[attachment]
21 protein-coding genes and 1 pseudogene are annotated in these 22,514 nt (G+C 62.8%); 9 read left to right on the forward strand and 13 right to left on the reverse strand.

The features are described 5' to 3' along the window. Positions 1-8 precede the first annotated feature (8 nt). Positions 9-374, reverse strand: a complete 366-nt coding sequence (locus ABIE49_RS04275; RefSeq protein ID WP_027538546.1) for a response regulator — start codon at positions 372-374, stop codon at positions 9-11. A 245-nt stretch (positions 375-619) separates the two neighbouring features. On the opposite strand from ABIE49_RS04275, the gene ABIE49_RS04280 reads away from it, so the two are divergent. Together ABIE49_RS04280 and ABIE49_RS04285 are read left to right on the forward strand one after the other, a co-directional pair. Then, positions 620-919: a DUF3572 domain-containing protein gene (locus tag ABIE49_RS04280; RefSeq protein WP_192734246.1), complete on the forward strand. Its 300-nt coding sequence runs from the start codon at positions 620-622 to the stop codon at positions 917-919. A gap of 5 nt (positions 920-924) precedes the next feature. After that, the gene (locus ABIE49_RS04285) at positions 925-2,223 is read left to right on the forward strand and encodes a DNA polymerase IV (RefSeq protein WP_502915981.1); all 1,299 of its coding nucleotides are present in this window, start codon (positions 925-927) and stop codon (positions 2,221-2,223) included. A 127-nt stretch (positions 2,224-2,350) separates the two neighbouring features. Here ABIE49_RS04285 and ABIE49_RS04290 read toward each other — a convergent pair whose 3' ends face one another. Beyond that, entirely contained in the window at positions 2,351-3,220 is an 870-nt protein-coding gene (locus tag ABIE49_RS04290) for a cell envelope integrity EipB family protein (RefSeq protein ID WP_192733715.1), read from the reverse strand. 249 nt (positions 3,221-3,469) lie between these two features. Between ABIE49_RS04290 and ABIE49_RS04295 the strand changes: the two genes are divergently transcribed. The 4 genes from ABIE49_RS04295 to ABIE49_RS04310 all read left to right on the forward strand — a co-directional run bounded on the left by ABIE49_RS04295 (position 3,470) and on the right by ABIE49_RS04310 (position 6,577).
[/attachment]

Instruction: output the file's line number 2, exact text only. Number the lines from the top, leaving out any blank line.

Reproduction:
The features are described 5' to 3' along the window. Positions 1-8 precede the first annotated feature (8 nt). Positions 9-374, reverse strand: a complete 366-nt coding sequence (locus ABIE49_RS04275; RefSeq protein ID WP_027538546.1) for a response regulator — start codon at positions 372-374, stop codon at positions 9-11. A 245-nt stretch (positions 375-619) separates the two neighbouring features. On the opposite strand from ABIE49_RS04275, the gene ABIE49_RS04280 reads away from it, so the two are divergent. Together ABIE49_RS04280 and ABIE49_RS04285 are read left to right on the forward strand one after the other, a co-directional pair. Then, positions 620-919: a DUF3572 domain-containing protein gene (locus tag ABIE49_RS04280; RefSeq protein WP_192734246.1), complete on the forward strand. Its 300-nt coding sequence runs from the start codon at positions 620-622 to the stop codon at positions 917-919. A gap of 5 nt (positions 920-924) precedes the next feature. After that, the gene (locus ABIE49_RS04285) at positions 925-2,223 is read left to right on the forward strand and encodes a DNA polymerase IV (RefSeq protein WP_502915981.1); all 1,299 of its coding nucleotides are present in this window, start codon (positions 925-927) and stop codon (positions 2,221-2,223) included. A 127-nt stretch (positions 2,224-2,350) separates the two neighbouring features. Here ABIE49_RS04285 and ABIE49_RS04290 read toward each other — a convergent pair whose 3' ends face one another. Beyond that, entirely contained in the window at positions 2,351-3,220 is an 870-nt protein-coding gene (locus tag ABIE49_RS04290) for a cell envelope integrity EipB family protein (RefSeq protein ID WP_192733715.1), read from the reverse strand. 249 nt (positions 3,221-3,469) lie between these two features. Between ABIE49_RS04290 and ABIE49_RS04295 the strand changes: the two genes are divergently transcribed. The 4 genes from ABIE49_RS04295 to ABIE49_RS04310 all read left to right on the forward strand — a co-directional run bounded on the left by ABIE49_RS04295 (position 3,470) and on the right by ABIE49_RS04310 (position 6,577).